How’s Your Reputation?

4 minute read

We should all be familiar with the idea that some of the emails we send don’t get delivered, and show as ‘bounces’. Traditionally this would happen because of a user or system error: an incorrectly typed address, or a server being too busy. Using only double opt-in email addresses should remove the possibility of incorrectly typed addresses being contacted. Using the system means that network or server problems will be handled by us, and we’ll redeliver mail just as soon as the destination server is ready for it again. We’ll also handle full inboxes, temporary DNS failures – everything we possibly can – without you having to worry about any of the technical stuff.

In recent times though a number of the major email providers have changed the way they react to not just bulk, but all incoming email. Users are becoming more and more frustrated with the volume of unwanted email they receive, so it’s only natural for email providers to tighten the net and become more aggressive with their spam traps. If you fall foul of this you’ll also see a bounce, and in order to keep on top of the game we need to spend a little time understanding how to avoid ending up in this position.

The change of concept here is that your emails may also bounce based on your reputation.

Larger email providers (and to be clear here we’re talking about the likes of Hotmail, Yahoo, AOL etc – the list is ever growing) monitor what you send and how their customers react to it. If too high a proportion of their users click the ‘spam’ button, your chances of getting your next email past that provider’s filters are much lower.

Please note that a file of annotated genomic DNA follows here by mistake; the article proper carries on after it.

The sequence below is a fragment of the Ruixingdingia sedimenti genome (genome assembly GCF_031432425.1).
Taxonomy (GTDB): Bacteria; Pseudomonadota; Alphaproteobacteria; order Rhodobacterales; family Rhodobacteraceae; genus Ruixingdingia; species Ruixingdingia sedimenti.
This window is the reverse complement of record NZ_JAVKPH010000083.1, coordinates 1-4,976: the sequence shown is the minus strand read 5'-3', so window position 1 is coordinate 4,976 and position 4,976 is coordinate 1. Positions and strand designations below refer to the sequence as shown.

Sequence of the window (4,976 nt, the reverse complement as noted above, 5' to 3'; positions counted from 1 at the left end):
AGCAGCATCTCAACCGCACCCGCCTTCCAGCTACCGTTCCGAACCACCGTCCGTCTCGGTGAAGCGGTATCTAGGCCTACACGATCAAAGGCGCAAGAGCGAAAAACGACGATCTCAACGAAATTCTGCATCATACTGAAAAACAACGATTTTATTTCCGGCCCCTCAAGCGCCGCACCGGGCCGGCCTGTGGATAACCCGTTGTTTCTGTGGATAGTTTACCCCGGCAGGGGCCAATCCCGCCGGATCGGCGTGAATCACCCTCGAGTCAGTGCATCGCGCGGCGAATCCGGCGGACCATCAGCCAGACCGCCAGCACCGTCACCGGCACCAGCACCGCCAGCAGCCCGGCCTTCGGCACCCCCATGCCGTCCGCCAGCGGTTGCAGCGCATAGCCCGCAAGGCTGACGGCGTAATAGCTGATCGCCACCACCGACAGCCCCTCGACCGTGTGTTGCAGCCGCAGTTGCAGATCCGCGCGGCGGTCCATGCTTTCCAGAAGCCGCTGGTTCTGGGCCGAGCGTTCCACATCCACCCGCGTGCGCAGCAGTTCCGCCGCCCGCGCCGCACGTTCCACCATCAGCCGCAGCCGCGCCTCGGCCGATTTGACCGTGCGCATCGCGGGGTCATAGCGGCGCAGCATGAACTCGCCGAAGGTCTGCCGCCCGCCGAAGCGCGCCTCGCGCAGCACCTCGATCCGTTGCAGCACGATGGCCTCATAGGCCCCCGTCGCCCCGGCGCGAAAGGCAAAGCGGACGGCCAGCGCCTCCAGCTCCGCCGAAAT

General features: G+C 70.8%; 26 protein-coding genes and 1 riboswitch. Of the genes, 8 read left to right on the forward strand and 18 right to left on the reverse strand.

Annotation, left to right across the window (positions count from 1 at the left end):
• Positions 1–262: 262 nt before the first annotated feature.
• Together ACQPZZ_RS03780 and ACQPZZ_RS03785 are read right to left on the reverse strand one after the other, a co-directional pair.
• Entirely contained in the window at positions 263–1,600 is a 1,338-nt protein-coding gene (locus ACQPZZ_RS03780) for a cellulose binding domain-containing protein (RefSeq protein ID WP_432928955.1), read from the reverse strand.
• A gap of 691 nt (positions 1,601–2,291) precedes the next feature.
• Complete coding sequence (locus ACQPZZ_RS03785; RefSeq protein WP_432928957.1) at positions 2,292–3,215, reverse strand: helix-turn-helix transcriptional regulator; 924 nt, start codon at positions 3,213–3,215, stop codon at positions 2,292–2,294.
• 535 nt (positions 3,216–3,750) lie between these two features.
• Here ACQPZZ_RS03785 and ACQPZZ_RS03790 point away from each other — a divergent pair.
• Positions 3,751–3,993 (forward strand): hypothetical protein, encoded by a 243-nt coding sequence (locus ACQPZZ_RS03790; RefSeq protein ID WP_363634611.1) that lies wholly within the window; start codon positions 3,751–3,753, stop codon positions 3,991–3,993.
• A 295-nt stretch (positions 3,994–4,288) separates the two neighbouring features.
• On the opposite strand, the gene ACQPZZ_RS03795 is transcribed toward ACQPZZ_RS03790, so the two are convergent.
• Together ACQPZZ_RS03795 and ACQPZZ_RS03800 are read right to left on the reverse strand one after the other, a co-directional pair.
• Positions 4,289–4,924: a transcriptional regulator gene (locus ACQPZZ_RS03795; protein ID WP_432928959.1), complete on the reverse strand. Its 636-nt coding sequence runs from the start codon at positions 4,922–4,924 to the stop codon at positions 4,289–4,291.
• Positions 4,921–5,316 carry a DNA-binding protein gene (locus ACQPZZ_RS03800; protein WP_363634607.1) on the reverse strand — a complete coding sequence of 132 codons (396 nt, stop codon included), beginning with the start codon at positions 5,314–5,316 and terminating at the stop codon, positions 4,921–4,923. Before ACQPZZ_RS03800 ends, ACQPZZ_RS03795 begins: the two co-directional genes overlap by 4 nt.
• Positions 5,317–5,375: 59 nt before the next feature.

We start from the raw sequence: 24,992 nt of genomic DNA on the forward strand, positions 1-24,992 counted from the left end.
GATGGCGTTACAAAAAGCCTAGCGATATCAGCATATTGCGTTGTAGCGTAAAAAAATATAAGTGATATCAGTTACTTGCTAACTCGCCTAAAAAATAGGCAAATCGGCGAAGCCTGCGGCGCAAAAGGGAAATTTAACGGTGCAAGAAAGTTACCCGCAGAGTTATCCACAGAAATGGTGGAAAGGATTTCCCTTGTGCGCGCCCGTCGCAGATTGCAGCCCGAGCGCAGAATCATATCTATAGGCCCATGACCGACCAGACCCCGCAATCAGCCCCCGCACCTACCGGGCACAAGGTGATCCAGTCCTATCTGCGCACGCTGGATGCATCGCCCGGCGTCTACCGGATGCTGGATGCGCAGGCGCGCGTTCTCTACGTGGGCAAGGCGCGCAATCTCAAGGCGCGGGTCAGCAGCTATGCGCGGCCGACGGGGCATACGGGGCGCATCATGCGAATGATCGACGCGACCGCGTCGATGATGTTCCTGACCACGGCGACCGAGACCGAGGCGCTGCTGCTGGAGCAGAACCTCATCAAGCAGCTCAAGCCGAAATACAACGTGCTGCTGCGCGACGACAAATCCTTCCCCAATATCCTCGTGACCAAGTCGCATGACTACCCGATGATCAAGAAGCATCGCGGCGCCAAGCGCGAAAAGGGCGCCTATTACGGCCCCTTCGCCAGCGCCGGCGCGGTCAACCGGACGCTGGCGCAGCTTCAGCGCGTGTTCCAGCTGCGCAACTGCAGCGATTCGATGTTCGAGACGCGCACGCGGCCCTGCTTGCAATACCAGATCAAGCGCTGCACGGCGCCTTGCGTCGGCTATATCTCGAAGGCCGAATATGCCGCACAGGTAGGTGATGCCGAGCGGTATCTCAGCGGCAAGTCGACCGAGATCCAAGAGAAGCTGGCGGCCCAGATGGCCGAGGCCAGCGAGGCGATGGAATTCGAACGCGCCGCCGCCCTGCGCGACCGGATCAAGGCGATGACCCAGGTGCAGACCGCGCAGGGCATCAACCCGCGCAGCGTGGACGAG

Why do users click the ‘spam’ button?

You should be concerned about every single spam complaint you get. shows this figure in the Track section, and it’s important to keep an eye on it. Remember, this is Permission Marketing – your recipients should be expecting, ideally waiting for your email – the last thing they should be doing is marking it as spam!

It does happen though, and it’s normally because the email isn’t quite what is expected. To avoid this you need only follow these simple rules:

  • Keep a consistent from address and subject style.
  • Don’t send too often; let your subscribers know before they sign up how often you’ll contact them, and stick to that.
  • Only contact them on the topics in which they’ve expressed an interest. Tempting as it is to tell all of your lists about a particularly stunning deal in one area of your business, if it’s not what someone signed up for, they might mark it as spam.
  • Never, ever, ever import a purchased list, no matter how much you are assured that it’s okay. It isn’t. Permission Marketing is all about the recipient’s relationship with you – contacting someone out of the blue is bound to cause problems.

Email providers are putting the recipient in control of their inbox, which is exactly as it should be. Do not think of this as an obstacle! The fewer undesired emails a person receives the clearer they hear your message – just keep your reputation up to scratch and your message will be received loud and clear.